University News

U. approves new concentration in contemplative studies

Program will combine science and humanities courses to explore human contemplative experience

Senior Staff Writer
Monday, May 19, 2014

The College Curriculum Council approved contemplative studies as Brown’s newest concentration at its meeting last week.

The concentration will become the University’s 79th field of study, excluding independent concentrations.

Contemplative studies will be among the first college majors of its kind in North America.

“It’s not just a new concentration,” said Harold Roth P’17, professor of religious studies and director of the Contemplative Studies Initiative, who has spearheaded the effort to make contemplative studies a regular concentration. “We’re really attempting to build a whole new academic field.”

The concentration “looks at how we think about the world and how we think about thinking,” said Chloe Zimmerman ’15, an independent concentrator in contemplative studies.

The field addresses the “underlying philosophy, psychology and phenomenology of contemplative experience, across time, cultures and traditions,” according to the Contemplative Studies Initiative’s website.

The concentration will comprise two tracks, one focused on humanities and another on sciences, Roth said. Both tracks require varying courses in neuroscience, cognitive science, philosophy and religion.

Originally included was a third track focusing on the arts, but “in the end, we were unable to include the arts track” when pitching the concentration to the CCC, Roth said. Students will still be able to pursue this area of contemplative studies through additional coursework, an independent concentration or a double concentration, he added.

A 2005 graduate created the first independent concentration in contemplative studies, and a total of 16 students have since pursued independent concentrations in the subject, he added.

One proposal to make the concentration official failed to gain approval from the CCC a few years ago, wrote Margaret Klawunn, vice president for campus life and student services and acting dean of the College, in an email to The Herald.

The recently approved proposal included a stronger spread of courses and more faculty involvement, she wrote, adding that the field of contemplative studies has grown since the initial proposal was rejected.

Increased student and faculty interest also contributed to the CCC’s decision to approve the new concentration, as evidenced by the high number of independent concentrators as well as teaching and advising positions that have grown from contemplative studies over the past few years, Klawunn wrote.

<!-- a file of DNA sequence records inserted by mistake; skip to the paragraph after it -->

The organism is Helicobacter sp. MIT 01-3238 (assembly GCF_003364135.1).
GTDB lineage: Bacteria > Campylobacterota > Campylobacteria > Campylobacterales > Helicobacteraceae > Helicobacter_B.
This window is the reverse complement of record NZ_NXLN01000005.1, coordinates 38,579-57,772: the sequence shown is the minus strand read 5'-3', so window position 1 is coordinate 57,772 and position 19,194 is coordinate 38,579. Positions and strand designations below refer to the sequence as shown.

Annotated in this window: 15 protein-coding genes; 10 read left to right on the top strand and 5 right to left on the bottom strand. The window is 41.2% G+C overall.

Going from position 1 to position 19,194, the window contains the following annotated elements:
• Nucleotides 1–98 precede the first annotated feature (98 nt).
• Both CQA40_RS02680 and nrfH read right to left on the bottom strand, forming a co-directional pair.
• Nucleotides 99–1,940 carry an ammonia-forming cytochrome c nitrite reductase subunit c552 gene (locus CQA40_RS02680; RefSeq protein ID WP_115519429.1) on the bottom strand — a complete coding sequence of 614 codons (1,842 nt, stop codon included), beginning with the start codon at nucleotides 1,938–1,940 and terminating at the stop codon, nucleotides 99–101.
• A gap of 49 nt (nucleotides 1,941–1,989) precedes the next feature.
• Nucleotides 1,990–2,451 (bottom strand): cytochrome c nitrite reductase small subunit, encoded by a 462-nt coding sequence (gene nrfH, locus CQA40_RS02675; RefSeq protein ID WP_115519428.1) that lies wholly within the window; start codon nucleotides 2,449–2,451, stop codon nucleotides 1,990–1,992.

With the University’s increasing investment in neuroscience and a larger number of scientists at Brown looking into contemplative studies in recent years, the field’s popularity has grown, said Monica Linden, lecturer in neuroscience.

Affiliated faculty members pushed to make the concentration official so “we don’t have to reinvent the wheel” each time another student wishes to concentrate in the field, she added.

Zimmerman said contemplative studies can be much more accessible now that the concentration is official. Students will no longer be discouraged by the daunting amount of work needed to create an independent concentration, she said.

Contemplative studies incorporates an “integrated contemplative pedagogy,” which entails learning subjectively through the critical first-person perspective as well as the purely academic and objective third-person view, according to the initiative’s webpage.

Students can take a step back from analyzing empirical evidence and “subjectively engage with the material,” Roth said, referencing how some courses incorporate labs that analyze meditative practices, such as noticing breath on the tip of the nostrils, he said.

“This allows students to discuss how their experience relates to what they have studied, instead of uncritically accepting the truth of normative claims,” Roth said.

The concentration also encourages second-person work, through group projects and person-to-person communication, Roth said.

The integrated contemplative pedagogy lends insight to scientists’ attempts to understand contemplative traditions of religions, Linden said. Scientists can study why meditation reduces stress through both quantitative research and personal experience of meditating, she said.

Many students in the science track have gone on to medical school or graduate programs in psychology or neuroscience, while some students in the humanities track have gone to graduate school for education or to become academics, Roth said.